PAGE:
Was the most radical of Neturei Karta extremists really all that different?
It was the Zionists who sold out and allowed Moshe Hirsch's rivals in the Haredi world to realize his vision.
By Anshel Pfeffer • Ha'aretz
The funeral procession for Moshe Hirsch this week, from Mea Shearim in Jerusalem to the Mount of Olives, was unremarkable - a couple hundred black-garbed men desultorily following the stretcher carrying his tallit-shrouded body and the requisite eulogies in Yiddish and heavily-accented Hebrew.
One ultra-Orthodox Web site wrote that "masses of Jerusalem's sons accompanied him on his final journey" but it was nothing more than what any other elderly Haredi gentleman would have received for his last rites. The self-styled Haredi "foreign minister" was put to rest with little fanfare, a far cry from the funeral less than three months ago of Menahem Porush, the former Knesset member and Haredi elder statesmen, which was attended by tens of thousands, including all the leading rabbis and many secular politicians including President Shimon Peres.
But Moshe Hirsch would have not have had it otherwise. The radical opponent of the heretical Zionist state remained in his final days totally estranged from any acceptance of Israeli sovereignty. In the schismatic world of Haredi politics, his faction of Neturei Karta (Aramaic for "guardians of the city" ) was the tiniest and furthest splinter outside the pale.
During his long public career, he saw almost every group within the Haredi camp succumb to some degree of cooperation with the the ritually impure state, whether by carrying blue identity cards, participating in the elections, accepting funding for yeshivas and schools from the government and National Insurance benefits or working with the police in identifying bodies of terror victims. Even the most insular and rigid Haredi sects sold out and received some form of the state's embrace.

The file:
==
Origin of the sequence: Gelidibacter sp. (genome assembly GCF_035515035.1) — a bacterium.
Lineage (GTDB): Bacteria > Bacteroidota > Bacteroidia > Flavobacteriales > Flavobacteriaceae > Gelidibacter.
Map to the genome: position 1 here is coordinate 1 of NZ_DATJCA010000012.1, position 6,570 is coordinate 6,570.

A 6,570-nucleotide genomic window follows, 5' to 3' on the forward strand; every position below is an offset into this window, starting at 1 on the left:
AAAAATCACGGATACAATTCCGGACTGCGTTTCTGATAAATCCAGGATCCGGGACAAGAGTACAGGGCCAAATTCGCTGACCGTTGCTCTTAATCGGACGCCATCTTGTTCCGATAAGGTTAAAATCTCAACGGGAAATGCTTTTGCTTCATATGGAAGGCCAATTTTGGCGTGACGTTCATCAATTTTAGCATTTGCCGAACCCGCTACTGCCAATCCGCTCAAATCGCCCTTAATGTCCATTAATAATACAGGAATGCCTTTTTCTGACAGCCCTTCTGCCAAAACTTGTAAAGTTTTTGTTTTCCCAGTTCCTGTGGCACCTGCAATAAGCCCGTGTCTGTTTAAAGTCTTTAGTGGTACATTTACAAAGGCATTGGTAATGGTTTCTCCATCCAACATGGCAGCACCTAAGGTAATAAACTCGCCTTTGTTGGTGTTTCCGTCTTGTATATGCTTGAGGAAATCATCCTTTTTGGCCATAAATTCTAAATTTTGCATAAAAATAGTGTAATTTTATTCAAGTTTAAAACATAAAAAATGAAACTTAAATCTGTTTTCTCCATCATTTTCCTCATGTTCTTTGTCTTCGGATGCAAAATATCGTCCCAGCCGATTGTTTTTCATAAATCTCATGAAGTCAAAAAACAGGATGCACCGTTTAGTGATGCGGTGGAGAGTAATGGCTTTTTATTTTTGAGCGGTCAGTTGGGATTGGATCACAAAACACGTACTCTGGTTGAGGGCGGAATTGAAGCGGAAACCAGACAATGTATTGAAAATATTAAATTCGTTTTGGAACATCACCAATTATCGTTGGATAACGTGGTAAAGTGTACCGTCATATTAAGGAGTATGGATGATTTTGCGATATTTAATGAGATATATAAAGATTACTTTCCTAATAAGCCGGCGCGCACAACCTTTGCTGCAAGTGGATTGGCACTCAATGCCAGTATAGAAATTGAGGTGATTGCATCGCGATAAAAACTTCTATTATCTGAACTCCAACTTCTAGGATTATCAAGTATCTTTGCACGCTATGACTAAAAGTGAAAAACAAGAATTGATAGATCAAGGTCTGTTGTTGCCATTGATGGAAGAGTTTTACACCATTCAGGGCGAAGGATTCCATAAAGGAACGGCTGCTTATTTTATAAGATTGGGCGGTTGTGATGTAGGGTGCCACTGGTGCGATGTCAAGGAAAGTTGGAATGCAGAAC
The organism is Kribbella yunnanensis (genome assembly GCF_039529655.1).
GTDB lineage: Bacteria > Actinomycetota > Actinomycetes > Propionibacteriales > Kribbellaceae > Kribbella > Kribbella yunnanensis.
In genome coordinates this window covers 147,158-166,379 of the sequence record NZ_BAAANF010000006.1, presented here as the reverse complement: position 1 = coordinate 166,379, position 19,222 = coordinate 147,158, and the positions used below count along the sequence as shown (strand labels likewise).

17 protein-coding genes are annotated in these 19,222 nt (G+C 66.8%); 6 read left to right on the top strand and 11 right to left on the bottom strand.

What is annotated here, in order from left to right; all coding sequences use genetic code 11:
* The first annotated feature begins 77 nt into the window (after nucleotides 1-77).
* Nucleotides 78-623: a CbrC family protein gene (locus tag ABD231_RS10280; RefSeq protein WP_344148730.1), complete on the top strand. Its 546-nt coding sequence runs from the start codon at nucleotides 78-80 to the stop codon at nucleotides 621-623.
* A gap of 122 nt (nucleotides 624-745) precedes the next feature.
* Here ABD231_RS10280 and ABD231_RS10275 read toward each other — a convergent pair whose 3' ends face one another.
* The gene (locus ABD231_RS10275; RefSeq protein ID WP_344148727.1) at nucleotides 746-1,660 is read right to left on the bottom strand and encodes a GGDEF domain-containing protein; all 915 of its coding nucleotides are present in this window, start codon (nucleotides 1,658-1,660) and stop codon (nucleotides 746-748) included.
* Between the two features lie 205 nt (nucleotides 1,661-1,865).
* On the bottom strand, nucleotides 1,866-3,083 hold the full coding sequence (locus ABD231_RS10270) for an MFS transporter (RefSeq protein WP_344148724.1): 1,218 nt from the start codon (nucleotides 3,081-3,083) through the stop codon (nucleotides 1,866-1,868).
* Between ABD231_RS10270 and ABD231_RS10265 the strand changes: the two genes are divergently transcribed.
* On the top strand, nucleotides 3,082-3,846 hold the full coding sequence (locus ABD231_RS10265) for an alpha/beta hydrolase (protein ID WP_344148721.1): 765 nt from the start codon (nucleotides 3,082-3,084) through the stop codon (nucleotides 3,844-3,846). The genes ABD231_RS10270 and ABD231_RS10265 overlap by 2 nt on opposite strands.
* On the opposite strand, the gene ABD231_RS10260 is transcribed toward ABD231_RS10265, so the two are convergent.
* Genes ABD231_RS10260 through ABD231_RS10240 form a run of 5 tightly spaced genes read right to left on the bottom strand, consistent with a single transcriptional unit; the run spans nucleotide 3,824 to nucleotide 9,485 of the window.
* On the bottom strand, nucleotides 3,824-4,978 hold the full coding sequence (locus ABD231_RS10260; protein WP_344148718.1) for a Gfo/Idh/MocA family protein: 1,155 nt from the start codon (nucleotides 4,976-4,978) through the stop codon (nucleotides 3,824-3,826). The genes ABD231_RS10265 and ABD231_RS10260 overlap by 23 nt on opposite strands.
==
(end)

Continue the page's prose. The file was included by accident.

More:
Hirsch and a small group estimated at no more than a hundred or so families held out. Their women even traveled abroad or stayed in their homes to give birth, ensuring that the newborn would not be registered as an Israeli citizen.
If Hirsch and the hardest core of his followers had just quietly and passively held out against the state, we would have never heard of them. But he felt that it was his duty to protest, to shout to the world that the Zionist regime was a blasphemous institute, a rebellion against God and therefore a true Jew had to support any entity dedicated to ending its hegemony in the holy land.
It began with public prayers in Jerusalem for the victory of the Arab armies in the Six Day and Yom Kippur wars. Then came regular visits to Yasser Arafat, first in his Tunis exile, later on in Ramallah. In recent years, as Hirsch lost his ability to travel, his younger acolytes became favored guests in Tehran.
At any large pro-Palestinian demonstration in New York, London or Paris, you can see them, three or four men prominently standing in their bekishe robes and shtreimels, making sure the TV cameras catch them.
For Iranian President Mamoud Ahmadinejad they serve as useful idiots, allowing him to claim that he is not an anti-Semite, but from Hirsch's point of view, he was simply putting his point across: "Real" Jews do not support Israel.